mination to resist thefurther continuance AMERICAN STATES.
of the embargo restrictions. In New
England, town meetings have again On the 20th December, a bill was re. been held, and strong resolutions enter: ported for prohibiting commercial inter- ed into. In Boston, Rhode Island, and course between the United States and other States, the Collectors and Comp: Great Britain and France. By the 11th trollers of the Customs have resigned section of this bill, the operation of the their situations, finding it impossible to act and the embargo acts shall cease, maintain them against the will of the provided Great Britain and France re- people. In Connecticut, the merchyoke or modify their orders and decrees. ants and people had held meetings, at In short, hardly any thing else seems to which they had earnestly and deliberately occupy the attention of the American determined to be the first to set an exrepresentatives but the embargo, and ample of resistance to the oppression of the circumstances connected with it. the Government, and no longer submit On the 30th December, the resolution to the privations, inflicted on them by for raising 50,000 volunteers was adopt- the embargo laws. ed in a Committee of the whole, and de The American papers of the 27th Ja. bated at length in the House. From nuary contain sufficient proofs of the this and several other circumstances, it indignation in which the embargo laws would not be surprising if the States are held, and of the determination of should finally resolve upon a war, in the people to resist the execution of preference to their present system of them, if the Government do not immeembargo.
diately repeal them.-Ships sail in de A bill passed the American Senate, fiance of the laws, and the Government voting 4000 seamen for the better man. officers are wholly unable to enforce the ning that part of the naval force which orders of the Executive. Some of these was to be employed in the enforcement officers have resigned, and the military of the embargo laws. The bill was, have refused to fire upon a tumultuous however, rejected in the other House, meeting. Associations have been held by a majority of thirteen.
in different parts of America, and the March 1809,
strongest resolutions have been passed our countrymen in the West Indies in against the Government, One of the the bighest terms of esteem. The Sparesolutions passed at Boston was, that niards had not got possession of the ci“ we view, with the deepest concern ty of St Domingo in the beginning of and astonishment, the determination of December, but it was expected soon to the general Government to persevere fall into their hands, as the garrison and in a system of commercial restriction, inhabitants were in the greatest distress which is equally repugnant to the true from the want of provisions ; nor was interest and design of the Constitution, there any probability of their obtaining and to the best interests of the Union ; a supply, the ports being blockaded by or to relax it with a view only to a state British vessels, and all communication of hostility, which must probably ter with the interior cut off by the Spaminate in an unsuccessful and ruinous niards. war with Great Britain, and a fatal al Samona, that famous rendezvous for liance with France ; that having there. a horde of privateers in St Domingo, fore expressed our disapprobation of the has been captured by his Majesty's fri. laws imposing an embargo on cum gates Franchise, Aurora, and Reindeer merce, and signified to the constituted and Pert brigs. On the ioth Dec. these authorities of the Union our earnest vessels anchored off the town, when the wish for their repeal, we perceive, with alarm was soon spread, and, at the sight indignation and regret, ihat unprece- of such a superior force, the principal dented, arbitrary, and unconstitutional part of the inhabitants, consisting of upmeans have been provided for enfor wards of goo men, women, and chil. cing them, and that no resource remains dren, sought refuge on board the Exto us but in the protection of our State change privateer, of 14 guns and 100 Legislature.”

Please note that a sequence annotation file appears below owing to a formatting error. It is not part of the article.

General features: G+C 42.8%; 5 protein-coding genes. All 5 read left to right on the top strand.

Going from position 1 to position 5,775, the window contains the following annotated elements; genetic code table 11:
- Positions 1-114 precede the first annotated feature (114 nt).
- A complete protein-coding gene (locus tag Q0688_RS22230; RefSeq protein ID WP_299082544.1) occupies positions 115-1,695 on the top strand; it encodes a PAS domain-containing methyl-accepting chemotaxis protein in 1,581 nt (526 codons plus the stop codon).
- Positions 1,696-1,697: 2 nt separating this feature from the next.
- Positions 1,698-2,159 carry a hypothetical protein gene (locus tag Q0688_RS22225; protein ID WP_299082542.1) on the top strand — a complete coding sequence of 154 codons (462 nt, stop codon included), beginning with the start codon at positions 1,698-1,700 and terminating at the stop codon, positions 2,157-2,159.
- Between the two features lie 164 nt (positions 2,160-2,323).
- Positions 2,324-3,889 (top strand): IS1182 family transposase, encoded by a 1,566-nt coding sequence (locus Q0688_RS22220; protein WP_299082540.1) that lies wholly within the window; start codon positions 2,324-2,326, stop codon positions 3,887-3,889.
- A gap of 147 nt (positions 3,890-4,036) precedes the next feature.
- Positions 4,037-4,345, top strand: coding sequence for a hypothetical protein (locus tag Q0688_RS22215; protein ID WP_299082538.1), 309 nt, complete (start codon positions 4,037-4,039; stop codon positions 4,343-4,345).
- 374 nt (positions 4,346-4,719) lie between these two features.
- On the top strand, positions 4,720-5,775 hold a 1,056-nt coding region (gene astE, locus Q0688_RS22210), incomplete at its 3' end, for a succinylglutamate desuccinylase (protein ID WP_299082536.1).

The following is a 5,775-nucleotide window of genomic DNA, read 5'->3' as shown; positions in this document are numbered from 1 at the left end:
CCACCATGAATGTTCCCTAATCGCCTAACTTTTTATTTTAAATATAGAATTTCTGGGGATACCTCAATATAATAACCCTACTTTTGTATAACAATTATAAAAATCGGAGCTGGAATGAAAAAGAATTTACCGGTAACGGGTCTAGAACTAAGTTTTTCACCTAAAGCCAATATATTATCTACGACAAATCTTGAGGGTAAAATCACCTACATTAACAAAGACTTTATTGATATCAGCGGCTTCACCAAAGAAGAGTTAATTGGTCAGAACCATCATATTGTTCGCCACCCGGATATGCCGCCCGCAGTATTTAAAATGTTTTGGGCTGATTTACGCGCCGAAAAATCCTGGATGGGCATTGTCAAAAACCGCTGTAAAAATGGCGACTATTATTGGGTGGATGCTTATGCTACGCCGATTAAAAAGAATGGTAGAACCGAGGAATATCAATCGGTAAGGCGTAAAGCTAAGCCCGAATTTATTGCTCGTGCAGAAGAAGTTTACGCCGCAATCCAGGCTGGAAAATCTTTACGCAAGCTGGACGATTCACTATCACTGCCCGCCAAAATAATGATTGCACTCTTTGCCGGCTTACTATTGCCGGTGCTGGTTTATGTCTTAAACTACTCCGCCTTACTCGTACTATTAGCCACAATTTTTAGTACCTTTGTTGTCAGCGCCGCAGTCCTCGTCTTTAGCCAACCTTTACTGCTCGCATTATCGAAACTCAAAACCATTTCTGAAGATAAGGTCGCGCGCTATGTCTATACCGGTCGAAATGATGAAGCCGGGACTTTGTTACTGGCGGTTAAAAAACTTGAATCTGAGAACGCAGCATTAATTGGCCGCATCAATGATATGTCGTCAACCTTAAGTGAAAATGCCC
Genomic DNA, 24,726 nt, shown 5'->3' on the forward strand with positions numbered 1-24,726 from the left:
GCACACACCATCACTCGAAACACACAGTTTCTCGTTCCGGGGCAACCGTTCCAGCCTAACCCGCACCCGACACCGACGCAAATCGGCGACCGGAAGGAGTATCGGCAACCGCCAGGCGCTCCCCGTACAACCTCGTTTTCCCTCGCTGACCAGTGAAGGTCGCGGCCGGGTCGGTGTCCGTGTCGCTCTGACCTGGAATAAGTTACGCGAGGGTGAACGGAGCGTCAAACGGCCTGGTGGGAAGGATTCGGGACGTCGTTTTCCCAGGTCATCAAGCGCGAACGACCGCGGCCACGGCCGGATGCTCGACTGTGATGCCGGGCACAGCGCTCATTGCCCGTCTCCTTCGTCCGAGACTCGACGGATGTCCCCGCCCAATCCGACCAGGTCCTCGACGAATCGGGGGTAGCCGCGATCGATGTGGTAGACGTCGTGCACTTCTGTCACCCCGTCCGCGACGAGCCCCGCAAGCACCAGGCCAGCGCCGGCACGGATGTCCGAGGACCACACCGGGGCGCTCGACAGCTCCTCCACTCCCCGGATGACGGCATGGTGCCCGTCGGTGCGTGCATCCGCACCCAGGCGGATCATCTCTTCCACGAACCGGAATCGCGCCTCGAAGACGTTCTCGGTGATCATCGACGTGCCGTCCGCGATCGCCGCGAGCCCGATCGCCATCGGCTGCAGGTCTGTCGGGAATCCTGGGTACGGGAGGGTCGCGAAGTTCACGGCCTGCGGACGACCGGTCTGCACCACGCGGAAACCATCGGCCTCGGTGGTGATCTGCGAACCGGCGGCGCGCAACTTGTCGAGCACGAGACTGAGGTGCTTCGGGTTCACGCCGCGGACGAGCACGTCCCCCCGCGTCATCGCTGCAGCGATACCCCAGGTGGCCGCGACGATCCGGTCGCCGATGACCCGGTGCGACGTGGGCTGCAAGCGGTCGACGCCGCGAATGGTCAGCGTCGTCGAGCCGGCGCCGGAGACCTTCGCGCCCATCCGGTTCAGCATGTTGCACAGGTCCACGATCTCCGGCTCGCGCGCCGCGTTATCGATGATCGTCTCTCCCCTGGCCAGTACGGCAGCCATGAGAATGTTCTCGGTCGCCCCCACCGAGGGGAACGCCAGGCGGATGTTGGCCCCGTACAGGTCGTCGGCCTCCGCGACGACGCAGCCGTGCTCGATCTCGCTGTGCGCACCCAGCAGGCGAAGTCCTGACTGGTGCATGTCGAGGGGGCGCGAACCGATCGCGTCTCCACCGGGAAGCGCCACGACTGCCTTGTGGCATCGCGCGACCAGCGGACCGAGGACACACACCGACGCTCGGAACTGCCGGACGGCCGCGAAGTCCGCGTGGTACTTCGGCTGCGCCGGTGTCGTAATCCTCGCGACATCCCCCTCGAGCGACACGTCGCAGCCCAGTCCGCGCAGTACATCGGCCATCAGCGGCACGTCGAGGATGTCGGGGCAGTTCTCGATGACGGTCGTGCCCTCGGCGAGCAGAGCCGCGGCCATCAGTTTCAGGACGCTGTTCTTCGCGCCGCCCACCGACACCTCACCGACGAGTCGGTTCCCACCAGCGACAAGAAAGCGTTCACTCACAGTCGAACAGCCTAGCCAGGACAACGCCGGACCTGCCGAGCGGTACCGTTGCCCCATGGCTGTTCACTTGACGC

men, and another privateer, lying in the harbour, expecting they would be able
to effect their escape to St Domingo, WEST INDIES.
with the assistance of their sweeps.
The men of war, perceiving their inThe arrival of General Prevost, with tention, immediately dispatched four 12,000 men, off Martinique, has been boats, well manned, after them, which announced. He was to attack that island soon came up with and captured them, immediately. The French garrison was In the mean time, several other boats said to amount to 4000 men, and a vi- proceeded to storm the fort, which was gorous opposition was expected. Hos. accomplished after a slight resistance. tilities seem to have commenced with We regret, however, to add, that Capt. an attack on Pigeon Island, off Marti. Dyer, of the Aurora, was dangerously nique, which was taken by the Circe wounded in the head by a musket ball, frigate, Captain Collier, after a severe while landing the party. Four vesseis, engagement. The capture of this island lying in the harbour, laden with coffee, will facilitate the attack upon Mar. &c. also fell into the hands of the captinique. Guadaloupe is next to be at. turs. A vessel was shortly after dis. tacked; and should our troops prove patched to Porto Rico with the intelli. successful there, they are finally to at, gence, and requesting a sufficient núm. tack Cayenne, and thus to deprive the ber of troops to be sent from thence to French of all their West India posses: garrison the place. sions.
An unhappy rupture has taken place In the month of November, a body between his Grace the Duke of Manof Spaniards landed from Porto Rico, chester, Governor of Jamaica, and the and attacked the French in St Domin. House of Assembly of that island. This go. General Ferrand, who command. difference regards a mutiny which broke ed the French, marched out of the town out in the 2d West India regiment, at to oppose them, at the head of a respec- Fort Augusta, in the month of May last, table body of men; but part of his own in which Major Darley and Lieut. Ellis force, who were Spaniards, joining the were killed by the mutineers, and the enemy, the General was so much dis- other officers escaped with difficulty. converted, that he put an end to his own Many unpleasant rumours having run life with a pistol. He is spoken of by on this affair, in consequence of there